Constitution Bench says ‘embarrassing’ to adjourn demonetisation case

“Normally, a Constitution Bench never adjourns like this. We never rise like this once we have started,” says judge

November 09, 2022 09:54 pm | Updated November 10, 2022 12:27 am IST - New Delhi

The Supreme Court deferred to November 24 the hearing on a batch of pleas challenging the Centre’s 2016 decision to demonetise currency notes of the denomination of ₹500 and ₹1000. File

The Supreme Court deferred to November 24 the hearing on a batch of pleas challenging the Centre’s 2016 decision to demonetise currency notes of the denomination of ₹500 and ₹1000. File | Photo Credit: PTI

A Constitution Bench on Wednesday found it “very embarrassing’ when the government sought an adjournment in the demonetisation case to file a “comprehensive affidavit”.

“Normally, a Constitution Bench never adjourns like this. We never rise like this once we have started. It is very embarrassing for this court,” a five-judge Bench, led by Justice S. Abdul Nazeer, said.

Usually, setting up a Constitution Bench requires a lot of planning as judges are drawn from different Benches and away from their regular cases to hear the issue in question, which would be a significant one.

However, Attorney-General R. Venkataramani, for the government, urged the court to grant him a week’s time while apologising for the delay. The court postponed the hearing to November 24.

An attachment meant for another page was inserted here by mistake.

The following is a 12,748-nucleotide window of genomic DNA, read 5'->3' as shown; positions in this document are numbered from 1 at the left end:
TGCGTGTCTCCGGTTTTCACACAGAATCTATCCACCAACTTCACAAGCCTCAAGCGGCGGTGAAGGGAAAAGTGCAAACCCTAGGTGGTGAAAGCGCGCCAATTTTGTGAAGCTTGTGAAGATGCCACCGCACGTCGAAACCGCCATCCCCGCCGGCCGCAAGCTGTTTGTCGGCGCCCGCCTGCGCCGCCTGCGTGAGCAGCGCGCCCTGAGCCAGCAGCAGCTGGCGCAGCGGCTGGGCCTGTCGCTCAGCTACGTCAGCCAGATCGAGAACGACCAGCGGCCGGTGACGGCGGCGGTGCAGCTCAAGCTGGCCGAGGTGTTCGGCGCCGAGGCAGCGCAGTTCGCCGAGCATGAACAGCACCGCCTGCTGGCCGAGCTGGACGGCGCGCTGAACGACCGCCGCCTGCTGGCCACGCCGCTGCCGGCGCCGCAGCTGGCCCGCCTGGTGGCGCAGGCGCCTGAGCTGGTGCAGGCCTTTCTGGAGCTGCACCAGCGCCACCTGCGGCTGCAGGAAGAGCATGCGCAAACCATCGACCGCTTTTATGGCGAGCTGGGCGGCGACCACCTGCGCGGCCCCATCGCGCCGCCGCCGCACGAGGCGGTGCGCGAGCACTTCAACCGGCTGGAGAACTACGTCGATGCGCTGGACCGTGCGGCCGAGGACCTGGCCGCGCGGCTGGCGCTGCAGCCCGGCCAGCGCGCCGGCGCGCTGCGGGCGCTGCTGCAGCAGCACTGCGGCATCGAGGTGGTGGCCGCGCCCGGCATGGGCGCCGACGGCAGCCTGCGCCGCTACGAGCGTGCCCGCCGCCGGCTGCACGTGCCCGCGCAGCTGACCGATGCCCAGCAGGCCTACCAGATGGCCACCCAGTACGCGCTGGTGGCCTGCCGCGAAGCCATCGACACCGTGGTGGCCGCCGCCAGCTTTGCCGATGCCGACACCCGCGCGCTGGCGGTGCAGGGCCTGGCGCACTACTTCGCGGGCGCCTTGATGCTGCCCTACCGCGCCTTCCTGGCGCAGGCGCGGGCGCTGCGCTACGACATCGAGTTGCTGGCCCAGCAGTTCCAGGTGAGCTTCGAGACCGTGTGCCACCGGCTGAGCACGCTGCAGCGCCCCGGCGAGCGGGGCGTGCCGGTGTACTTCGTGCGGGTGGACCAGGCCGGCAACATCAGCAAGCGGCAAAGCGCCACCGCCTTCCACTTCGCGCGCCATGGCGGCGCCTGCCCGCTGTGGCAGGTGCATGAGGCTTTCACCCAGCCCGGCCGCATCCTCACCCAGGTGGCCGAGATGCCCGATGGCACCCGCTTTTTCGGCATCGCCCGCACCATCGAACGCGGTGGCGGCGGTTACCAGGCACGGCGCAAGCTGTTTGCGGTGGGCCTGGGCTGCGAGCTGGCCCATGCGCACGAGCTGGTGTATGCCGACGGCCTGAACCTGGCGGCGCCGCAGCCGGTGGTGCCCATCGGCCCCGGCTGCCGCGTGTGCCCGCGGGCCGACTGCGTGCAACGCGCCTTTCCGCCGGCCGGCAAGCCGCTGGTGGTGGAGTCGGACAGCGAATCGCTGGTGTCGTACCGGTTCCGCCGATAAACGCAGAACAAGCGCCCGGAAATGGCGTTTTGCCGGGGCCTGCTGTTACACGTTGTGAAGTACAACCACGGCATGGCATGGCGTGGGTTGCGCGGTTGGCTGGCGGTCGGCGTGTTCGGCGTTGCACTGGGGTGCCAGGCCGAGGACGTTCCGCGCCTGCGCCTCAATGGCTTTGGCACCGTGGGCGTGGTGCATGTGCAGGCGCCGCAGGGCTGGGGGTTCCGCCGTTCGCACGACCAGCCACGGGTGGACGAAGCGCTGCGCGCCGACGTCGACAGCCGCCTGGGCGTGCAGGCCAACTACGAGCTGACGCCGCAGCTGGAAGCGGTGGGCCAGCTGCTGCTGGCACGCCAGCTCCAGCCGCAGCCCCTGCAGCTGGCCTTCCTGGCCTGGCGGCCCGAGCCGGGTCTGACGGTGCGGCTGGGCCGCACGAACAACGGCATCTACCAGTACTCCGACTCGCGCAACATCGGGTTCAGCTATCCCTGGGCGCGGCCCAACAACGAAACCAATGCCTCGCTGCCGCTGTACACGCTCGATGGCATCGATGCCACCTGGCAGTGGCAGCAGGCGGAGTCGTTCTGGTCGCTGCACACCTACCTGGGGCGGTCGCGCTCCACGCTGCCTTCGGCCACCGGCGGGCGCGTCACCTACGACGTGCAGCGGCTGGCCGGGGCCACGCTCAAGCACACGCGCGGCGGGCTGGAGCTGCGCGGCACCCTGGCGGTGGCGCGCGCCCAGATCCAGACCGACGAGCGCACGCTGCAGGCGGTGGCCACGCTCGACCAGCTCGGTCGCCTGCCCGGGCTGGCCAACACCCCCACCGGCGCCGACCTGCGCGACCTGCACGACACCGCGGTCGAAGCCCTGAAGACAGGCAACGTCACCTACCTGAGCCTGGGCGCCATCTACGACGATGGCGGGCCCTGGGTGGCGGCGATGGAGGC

On October 12, in a preliminary hearing, the Bench had asked the government and the Reserve Bank of India (RBI) whether it had realised its stated objectives of choking black money, terror financing and fake currency through its policy to demonetise ₹500 and ₹1,000 notes in 2016.

The government had been urging the Bench not to “waste” judicial time on the issue of demonetisation. Mr. Venkataramani had termed the case as “academic” in nature as things had long settled. Solicitor General Tushar Mehta had questioned the very maintainability of the case which concerned a purely economic policy of the government. Senior advocates P. Chidambaram and Shyam Divan, for petitioners, had however countered that the issue was “very much alive”.

Demonetisation in 1946 and 1978 were implemented through separate Acts debated by the Parliament. In 2016, it was done through a mere notification issued under provisions of the Reserve Bank of India Act, 1934. They had said the court should declare the law or nothing would stop the government from repeating the exercise, which had seen “horrendous consequences”.

Also read | Demonetisation behind the buoyancy in tax collections, says RBI MPC member

Mr. Chidambaram, citing the RBI’s annual report, had submitted that ₹15.44 lakh crore worth of currency was demonetised. The withdrawn money amounted to 86.4% of the currency in circulation at the time. Only ₹16,000 crore out of the ₹ 15.44 lakh crore was not returned. He said only .0027% fake currency was “captured” following demonetisation.

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